It is divided into seven stanzas, each of which contains four lines. These are known as quatrains. Heaney uses half or slant rhymes throughout the poem. These are seen through the repetition of assonance or consonance.
|Published (Last):||16 June 2004|
|PDF File Size:||12.48 Mb|
|ePub File Size:||13.1 Mb|
|Price:||Free* [*Free Regsitration Required]|
The speaker begins the first stanza by saying what the bogland is not like: the open American prairies, with clear lines in the horizon for the sun to set behind.
The speaker also begins the poem in the first person plural. This seems to indicate that the poem represents a general perspective, not an individual one. This is also reflected in the way the speaker refers to "the eye" as a general feature instead of reflection what an individual person sees. The eye seems to turn inward, away from the horizon and into the depths of the earth and water. The next stanza focuses on a skeleton of a Great Irish Elk, an extinct species of deer, that was removed from the peat and set up as a fossil.
The speaker marvels at it, describing it as an "astounding crate of air," which seems to refer to the emptiness within the skeleton. The following stanza turns to other objects uncovered during excavation of the peat. Analysis "Bogland" by Seamus Heaney is split into seven stanzas with four lines each, and it follows no specific rhyme scheme, meter, or form, but its even, sparse lines fit the melancholy tone. The poem begins by focusing on the lack of open horizons that would neatly cut the sun at sunset.
By describing how the bog becomes crusty from the sun every day, the speaker shows how unchanging the landscape is. The comparisons of the bogs and tarns to eyes breathe life into Irish landscape; these wetlands appear watchful yet silent and imbued with the power to pull in any observers. The speaker describes the skeleton as an "astounding crate of air," which emphasizes both the impressiveness of the discovery and its ultimate hollowness.
The bogs have the effect of preserving the past, but they do little for the present or future; this issue arises later in the poem when the speaker brings up forms of fuel that are easier to harvest. By describing the ground as "kind" and "melting and opening," the speaker indicates tender feelings for the bogland, which yields compliantly.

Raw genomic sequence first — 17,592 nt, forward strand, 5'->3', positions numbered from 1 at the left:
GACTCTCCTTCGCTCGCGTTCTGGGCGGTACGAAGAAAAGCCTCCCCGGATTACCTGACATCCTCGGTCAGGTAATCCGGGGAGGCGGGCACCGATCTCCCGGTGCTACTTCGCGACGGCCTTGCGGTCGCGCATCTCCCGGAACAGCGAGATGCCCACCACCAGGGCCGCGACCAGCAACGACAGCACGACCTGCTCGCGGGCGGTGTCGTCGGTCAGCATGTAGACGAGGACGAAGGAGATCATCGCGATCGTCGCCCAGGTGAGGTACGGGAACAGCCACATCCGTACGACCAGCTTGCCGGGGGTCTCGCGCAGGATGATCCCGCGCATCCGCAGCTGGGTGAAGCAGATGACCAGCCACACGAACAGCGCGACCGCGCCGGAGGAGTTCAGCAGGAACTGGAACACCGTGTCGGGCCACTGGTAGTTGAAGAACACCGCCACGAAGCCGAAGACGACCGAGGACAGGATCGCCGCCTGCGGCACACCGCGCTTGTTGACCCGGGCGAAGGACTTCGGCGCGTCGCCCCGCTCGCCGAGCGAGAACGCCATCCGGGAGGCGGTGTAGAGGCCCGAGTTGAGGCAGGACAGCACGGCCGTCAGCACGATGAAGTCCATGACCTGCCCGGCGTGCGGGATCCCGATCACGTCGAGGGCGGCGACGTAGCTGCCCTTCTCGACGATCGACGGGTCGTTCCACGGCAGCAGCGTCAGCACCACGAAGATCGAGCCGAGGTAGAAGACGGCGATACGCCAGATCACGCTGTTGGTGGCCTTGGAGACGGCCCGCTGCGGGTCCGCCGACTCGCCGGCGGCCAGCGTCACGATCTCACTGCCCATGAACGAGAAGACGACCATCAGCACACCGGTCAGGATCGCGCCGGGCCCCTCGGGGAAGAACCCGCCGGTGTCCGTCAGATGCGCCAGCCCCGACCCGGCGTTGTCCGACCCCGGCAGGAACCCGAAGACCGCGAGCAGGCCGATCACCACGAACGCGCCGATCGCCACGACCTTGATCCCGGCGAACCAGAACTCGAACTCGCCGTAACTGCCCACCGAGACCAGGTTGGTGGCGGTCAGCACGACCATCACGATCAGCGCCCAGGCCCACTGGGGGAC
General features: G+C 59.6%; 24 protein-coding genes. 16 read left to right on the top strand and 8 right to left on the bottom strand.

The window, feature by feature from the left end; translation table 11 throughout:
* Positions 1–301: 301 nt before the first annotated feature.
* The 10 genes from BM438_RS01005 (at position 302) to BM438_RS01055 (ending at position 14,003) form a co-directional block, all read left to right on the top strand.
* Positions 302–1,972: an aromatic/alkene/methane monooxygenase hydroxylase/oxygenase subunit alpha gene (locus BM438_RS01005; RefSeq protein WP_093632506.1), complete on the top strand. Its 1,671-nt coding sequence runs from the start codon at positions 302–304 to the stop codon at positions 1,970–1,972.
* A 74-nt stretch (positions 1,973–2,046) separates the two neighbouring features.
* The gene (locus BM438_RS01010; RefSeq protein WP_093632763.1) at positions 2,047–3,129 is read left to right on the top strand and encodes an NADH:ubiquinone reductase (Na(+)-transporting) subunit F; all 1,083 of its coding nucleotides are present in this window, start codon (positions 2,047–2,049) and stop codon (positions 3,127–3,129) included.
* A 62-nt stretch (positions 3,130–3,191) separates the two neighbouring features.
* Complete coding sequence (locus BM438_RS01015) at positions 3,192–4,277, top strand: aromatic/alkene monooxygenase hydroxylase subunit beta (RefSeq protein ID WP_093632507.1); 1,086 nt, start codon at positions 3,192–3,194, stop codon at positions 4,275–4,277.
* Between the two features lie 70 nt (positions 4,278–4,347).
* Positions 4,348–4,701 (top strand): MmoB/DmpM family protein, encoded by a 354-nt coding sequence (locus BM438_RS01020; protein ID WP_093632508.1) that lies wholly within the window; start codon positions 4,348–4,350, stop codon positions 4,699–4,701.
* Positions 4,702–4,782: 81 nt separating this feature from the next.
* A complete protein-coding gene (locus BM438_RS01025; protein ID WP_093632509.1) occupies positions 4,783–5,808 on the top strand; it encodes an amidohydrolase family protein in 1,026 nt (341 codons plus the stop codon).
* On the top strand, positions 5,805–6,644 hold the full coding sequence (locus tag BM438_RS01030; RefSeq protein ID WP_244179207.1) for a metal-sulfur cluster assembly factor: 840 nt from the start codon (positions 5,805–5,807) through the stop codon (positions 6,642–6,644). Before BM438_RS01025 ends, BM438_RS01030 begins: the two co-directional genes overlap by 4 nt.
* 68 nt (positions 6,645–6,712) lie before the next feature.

However, the speaker then points out that this ground is not at its "last definition," i. This emphasizes the sense of inadequacy that the landscape of this poem is heavy with. This image echoes the Great Irish Elk. Like the elk skeleton, while preserved tree trunks are interesting to discover, they are not useful. Like the mention of the prairies in stanza one, this part of the poem seems to compare the Irish bogs to the North American prairies, and these pioneers to the American ones.
In direct opposition to the American explorers, who explored the possibilities of the future, these pioneers explore the history of Ireland, which is a futile exercise. The final stanza makes it clear that these paths have been tread before, or appear to have been.
The idea that this journey of inward discovery has been done before emphasizes its unproductive nature. This image is ambiguous, but if the pioneers are digging into the past through the bogs, it seems that this task is ceaseless.
Bogland by Seamus Heaney: Summary and Analysis
The bogholes might be Atlantic seepage. The wet centre is bottomless. In Ireland there is always something getting in the way, the horizon wins because it is always trespassing into vision. Second Stanza A comma ends the first stanza so the pause is not so pronounced as the reader moves on. And the speaker becomes a spokesperson for the island of Ireland - Our unfenced country - again comparing to the American plains which are also unfenced and open. The bogland is ongoing crusty country.
Bogland by Seamus Heaney
Literary Terms Bogland by Seamus Heaney: Summary and Analysis The speaker says they have no wide open land to cut a big sun in the evening. Everywhere the eye accepts encroaching horizon unwillingly. Their unfenced country is a bog that keeps crusting between the sights of the sun. Seamus Heaney The colonizers have taken away the skeleton of great Irish elk deer. This skeleton had been set up as an astounding crate full of air.